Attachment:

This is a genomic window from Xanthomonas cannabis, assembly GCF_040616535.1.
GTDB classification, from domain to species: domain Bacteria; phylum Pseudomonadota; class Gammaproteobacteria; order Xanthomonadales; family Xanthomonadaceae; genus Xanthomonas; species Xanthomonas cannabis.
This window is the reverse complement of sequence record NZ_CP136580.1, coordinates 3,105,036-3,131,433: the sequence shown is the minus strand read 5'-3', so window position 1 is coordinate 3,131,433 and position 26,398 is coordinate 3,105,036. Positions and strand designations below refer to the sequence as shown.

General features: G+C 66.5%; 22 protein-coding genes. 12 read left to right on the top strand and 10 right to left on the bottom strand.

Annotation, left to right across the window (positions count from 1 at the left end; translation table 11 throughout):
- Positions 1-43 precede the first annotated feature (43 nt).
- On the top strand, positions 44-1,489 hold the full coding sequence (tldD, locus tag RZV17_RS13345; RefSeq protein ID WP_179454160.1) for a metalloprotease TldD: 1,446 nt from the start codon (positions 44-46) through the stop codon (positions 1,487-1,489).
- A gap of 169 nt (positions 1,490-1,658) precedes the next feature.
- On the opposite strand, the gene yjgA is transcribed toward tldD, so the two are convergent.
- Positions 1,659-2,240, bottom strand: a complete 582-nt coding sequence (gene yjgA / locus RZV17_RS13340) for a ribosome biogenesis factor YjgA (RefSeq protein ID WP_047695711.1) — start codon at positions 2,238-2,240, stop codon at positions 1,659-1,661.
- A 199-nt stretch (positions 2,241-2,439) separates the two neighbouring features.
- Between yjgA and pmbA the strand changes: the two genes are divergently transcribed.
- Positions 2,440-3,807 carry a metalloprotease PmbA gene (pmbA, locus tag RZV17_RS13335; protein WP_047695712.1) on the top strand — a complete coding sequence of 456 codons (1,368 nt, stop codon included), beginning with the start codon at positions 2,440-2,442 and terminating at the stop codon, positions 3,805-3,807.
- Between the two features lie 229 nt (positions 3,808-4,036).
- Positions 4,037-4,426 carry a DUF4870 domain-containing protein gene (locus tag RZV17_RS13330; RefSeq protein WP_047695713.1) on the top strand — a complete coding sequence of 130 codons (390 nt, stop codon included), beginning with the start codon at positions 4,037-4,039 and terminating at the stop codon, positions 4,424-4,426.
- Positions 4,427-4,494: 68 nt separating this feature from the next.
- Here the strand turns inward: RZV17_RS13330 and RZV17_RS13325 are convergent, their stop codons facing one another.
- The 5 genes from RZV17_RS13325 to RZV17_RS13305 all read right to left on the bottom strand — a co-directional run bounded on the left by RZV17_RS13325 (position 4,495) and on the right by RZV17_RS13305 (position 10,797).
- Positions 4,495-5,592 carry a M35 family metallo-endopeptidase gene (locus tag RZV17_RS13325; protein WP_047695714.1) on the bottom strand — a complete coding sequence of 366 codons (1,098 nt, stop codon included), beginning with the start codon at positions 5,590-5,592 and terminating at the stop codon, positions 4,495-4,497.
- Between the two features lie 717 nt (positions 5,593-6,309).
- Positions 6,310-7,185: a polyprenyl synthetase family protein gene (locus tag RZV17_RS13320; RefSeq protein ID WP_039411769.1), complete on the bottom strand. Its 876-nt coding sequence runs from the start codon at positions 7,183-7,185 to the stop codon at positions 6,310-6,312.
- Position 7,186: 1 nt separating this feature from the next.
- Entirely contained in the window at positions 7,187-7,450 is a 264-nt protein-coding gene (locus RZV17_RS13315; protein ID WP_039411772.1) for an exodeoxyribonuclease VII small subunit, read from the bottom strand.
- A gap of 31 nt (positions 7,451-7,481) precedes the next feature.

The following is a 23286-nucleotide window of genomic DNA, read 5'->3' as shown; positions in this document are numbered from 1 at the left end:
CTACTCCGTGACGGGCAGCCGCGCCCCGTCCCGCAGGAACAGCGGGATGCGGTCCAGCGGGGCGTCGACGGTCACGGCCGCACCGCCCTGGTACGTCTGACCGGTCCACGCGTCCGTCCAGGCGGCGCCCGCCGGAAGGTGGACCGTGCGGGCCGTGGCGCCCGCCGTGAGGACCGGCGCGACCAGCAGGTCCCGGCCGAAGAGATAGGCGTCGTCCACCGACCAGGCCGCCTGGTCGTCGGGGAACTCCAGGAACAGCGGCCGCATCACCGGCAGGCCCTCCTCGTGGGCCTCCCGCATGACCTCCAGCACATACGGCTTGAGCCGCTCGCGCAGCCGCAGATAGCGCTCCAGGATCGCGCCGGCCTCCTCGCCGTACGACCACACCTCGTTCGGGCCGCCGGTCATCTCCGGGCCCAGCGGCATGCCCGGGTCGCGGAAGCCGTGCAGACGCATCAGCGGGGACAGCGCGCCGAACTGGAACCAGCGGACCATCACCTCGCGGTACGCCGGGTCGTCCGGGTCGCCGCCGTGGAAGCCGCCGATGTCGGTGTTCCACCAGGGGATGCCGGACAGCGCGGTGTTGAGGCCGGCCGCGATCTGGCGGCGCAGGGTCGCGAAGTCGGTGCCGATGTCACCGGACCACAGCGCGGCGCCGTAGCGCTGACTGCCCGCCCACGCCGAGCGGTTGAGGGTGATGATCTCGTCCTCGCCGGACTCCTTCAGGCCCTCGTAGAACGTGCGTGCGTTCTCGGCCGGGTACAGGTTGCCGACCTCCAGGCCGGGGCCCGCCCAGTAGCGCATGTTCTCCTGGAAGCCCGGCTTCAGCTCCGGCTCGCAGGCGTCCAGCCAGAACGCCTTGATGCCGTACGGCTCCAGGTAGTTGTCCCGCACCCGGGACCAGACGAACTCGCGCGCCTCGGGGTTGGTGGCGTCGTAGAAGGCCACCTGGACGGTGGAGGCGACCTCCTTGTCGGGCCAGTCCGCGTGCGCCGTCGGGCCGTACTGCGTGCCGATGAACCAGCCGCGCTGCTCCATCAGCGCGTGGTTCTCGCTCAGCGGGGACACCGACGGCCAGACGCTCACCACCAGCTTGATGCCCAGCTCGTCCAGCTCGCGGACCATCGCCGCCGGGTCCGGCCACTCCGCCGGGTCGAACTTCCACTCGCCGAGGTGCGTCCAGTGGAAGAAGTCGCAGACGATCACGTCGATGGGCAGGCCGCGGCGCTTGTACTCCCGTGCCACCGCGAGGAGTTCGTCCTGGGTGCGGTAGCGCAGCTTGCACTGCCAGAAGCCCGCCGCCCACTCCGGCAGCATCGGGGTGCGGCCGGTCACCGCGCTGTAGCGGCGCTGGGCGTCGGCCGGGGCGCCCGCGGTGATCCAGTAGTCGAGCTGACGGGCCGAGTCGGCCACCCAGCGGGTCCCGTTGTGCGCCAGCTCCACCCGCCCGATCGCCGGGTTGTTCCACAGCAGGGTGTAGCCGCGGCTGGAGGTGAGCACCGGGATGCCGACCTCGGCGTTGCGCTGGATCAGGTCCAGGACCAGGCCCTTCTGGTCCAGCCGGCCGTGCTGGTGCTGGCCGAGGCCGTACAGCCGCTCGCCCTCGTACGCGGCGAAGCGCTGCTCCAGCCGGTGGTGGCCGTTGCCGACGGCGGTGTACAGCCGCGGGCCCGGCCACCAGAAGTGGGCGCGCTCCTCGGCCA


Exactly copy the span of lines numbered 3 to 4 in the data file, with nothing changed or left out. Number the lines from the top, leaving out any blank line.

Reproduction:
This window is the reverse complement of sequence record NZ_CP136580.1, coordinates 3,105,036-3,131,433: the sequence shown is the minus strand read 5'-3', so window position 1 is coordinate 3,131,433 and position 26,398 is coordinate 3,105,036. Positions and strand designations below refer to the sequence as shown.

General features: G+C 66.5%; 22 protein-coding genes. 12 read left to right on the top strand and 10 right to left on the bottom strand.